4 Downs: Eagles @ Redskins
This inaugurates a new article here at DC Pro Sports Report, 4 Downs. I’ll be doing it before each game to examine the four issues that are most important to the Redskins. You’ll get only unvarnished truth and opinion here, no punting allowed. Don’t forget to check out the Random Stat of the Week at the bottom!
You may have heard of this RG3 guy — Robert Griffin III. He’s the starting quarterback of the Washington Redskins. Griffin has been running fast and cutting hard in practice so apparently the speed and athleticism are back to 100 percent. The question is whether or not Griffin’s confidence in his knee is back to 100 percent. We won’t know that until we see him run on it and probably take a few hits, as well. The real danger for the rest of the league is not so much Griffin’s knee, but his mind. Always a keen student and a quick learner, Griffin has spent the offseason immersed in film study and is likely to emerge as one of the smarter quarterbacks in the NFL.
Griffin has said his return to the field will be emotional for him and the greatest danger for the Redskins is that the young signal-caller will be too pumped up to start the game and do something uncharacteristically dumb, like forcing a pass into double coverage, in his rush to become a big playmaker again.
Meanwhile, offensive coordinator Kyle Shanahan has indicated he has no intention of abandoning the read-option offense, which the Shanahans believe [correctly, in my view] protects the quarterback more than it puts him in harm’s way.
Griffin had enormous success against the Eagles last year, leading the Redskins to a season sweep with victories of 31-6 in November and 27-20 in December. In the first game Griffin had a perfect 158.3 passer rating after completing 14 of 15 passes for 200 yards and 4 TD passes. Griffin also led the team with 84 yards rushing in that game, which began Washington’s exciting march to the division championship. In the December game, which was Griffin’s first after his knee injury against Baltimore, RG3 had a passer rating of 102.4, but ran only when absolutely necessary, picking up four yards on two carries. He proved in that game, though, that he could win a game with his arm alone, in case anyone had any doubts.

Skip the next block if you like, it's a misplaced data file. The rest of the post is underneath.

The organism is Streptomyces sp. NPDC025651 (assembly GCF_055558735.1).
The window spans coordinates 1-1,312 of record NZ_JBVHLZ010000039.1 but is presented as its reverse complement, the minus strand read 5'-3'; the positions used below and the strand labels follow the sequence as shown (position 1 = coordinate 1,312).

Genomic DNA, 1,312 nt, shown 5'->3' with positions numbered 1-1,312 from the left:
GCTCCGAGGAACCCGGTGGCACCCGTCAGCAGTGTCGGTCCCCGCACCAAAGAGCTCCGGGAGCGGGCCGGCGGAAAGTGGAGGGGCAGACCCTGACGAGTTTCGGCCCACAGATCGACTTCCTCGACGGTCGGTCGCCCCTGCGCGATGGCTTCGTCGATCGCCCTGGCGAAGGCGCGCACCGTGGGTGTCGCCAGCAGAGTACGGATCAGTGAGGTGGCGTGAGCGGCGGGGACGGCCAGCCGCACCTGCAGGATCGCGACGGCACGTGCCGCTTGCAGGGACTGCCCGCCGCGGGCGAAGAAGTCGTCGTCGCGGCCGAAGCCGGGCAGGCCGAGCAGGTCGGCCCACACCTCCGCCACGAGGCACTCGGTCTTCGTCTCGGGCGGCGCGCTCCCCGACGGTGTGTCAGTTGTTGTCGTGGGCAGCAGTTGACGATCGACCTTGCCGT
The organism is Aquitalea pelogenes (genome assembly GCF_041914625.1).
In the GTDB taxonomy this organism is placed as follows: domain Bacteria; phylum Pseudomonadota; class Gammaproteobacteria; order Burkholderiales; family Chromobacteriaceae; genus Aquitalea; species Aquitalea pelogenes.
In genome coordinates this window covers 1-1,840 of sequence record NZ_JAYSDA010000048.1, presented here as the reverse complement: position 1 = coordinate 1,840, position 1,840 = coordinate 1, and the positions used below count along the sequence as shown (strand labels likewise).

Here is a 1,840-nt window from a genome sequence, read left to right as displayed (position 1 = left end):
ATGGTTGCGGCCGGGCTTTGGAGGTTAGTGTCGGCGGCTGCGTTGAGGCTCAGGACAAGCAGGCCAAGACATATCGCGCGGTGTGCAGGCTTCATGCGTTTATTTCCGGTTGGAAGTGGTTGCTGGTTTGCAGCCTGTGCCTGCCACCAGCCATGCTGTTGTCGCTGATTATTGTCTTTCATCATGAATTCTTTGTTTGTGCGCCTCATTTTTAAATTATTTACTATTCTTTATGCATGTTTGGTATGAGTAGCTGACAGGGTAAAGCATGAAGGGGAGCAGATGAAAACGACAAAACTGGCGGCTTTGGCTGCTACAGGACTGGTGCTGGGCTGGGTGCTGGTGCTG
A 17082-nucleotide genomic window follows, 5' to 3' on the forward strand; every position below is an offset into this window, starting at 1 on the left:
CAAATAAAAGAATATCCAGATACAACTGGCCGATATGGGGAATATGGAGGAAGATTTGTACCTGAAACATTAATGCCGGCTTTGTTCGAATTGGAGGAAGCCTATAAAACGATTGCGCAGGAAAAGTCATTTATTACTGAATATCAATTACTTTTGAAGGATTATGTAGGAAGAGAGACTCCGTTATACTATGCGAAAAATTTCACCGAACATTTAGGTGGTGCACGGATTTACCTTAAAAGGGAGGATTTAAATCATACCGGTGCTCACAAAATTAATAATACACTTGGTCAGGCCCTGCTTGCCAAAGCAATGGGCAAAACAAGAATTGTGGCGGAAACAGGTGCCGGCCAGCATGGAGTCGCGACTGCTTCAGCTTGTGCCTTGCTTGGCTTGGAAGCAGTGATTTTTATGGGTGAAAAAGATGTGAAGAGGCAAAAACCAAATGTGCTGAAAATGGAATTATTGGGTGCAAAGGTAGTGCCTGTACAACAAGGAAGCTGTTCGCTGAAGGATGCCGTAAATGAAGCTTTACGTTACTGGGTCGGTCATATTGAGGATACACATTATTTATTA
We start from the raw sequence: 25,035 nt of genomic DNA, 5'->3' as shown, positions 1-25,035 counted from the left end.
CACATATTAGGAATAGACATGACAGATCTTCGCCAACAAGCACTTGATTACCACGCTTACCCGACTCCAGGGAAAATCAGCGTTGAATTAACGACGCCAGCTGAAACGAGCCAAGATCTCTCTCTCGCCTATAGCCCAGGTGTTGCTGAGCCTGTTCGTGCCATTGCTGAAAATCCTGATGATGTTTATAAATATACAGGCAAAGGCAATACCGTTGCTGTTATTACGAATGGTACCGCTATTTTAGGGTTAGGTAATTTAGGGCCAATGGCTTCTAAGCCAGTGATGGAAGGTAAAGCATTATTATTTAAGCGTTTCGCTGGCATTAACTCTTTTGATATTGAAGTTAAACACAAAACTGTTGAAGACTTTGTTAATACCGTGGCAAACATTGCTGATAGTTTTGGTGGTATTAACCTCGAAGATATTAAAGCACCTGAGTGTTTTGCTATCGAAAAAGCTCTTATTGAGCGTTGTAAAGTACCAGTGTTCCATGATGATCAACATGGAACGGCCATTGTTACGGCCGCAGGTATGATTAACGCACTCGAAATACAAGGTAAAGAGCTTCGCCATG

Griffin will have one more advantage: a healthy offense — at least, so far. Griffin had a healthy offense for only the first eight plays from scrimmage last year. Going into tonight’s game, Griffin has a healthy Pierre Garcon, a healthy Fred Davis and a healthy Roy Helu. These are all things he could have used last year, but didn’t have.
The Eagles have the advantage of knowing what offense they will run on Monday night. The Redskins have to guess, based on what they saw new Eagles coach Chip Kelly do at the University of Oregon. The Redskins have been using backup QB Pat White to simulate Eagles QB Michael Vick in practice, but Kelly loved to run the ball at Oregon and he has quality running backs in Lesean McCoy, Bryce Brown and Chris Polk. Expect Kelly to run the ball from unusual formations and do whatever necessary to get McCoy into space so he can make plays with his rare quickness.
The Eagles have speed elsewhere on offense, notably WR Desean Jackson, but they are missing WR Jeremy Maclin, who had a big game against the Redskins last December. That helps the Redskins because Washington is likely to start two rookies in their secondary today — FS Bacarri Rambo and CB David Amerson. [Expect Amerson to start outside and Josh Wilson to move inside to cover the slot receiver because the Eagles will be playing a lot of 3-WR sets.]
Of course, when people talk about the Chip Kelly offense, they’re talking first about the tempo. The Oregon Ducks ran plays about six seconds faster, on average, than the fastest NFL team, the New England Patriots. Expect the Eagles to try to hurry their offense up, hoping to wear down the Redskins defense and get defenders out of position because they’re not ready to line up properly. The Redskins have two weapons in this part of the matchup: ILB London Fletcher and their own offense. Fletcher, one of the smartest and most experienced defensive players in the NFL, will be responsible for diagnosing the Eagles offense and making snap decisions based on what he sees. In addition, the Redskins defense practices against the Redskins offense, which means they see lots of exotic backfield looks every day. Kelly will have to whip up some real magic for the Redskins defense to find themselves up against something they can’t understand.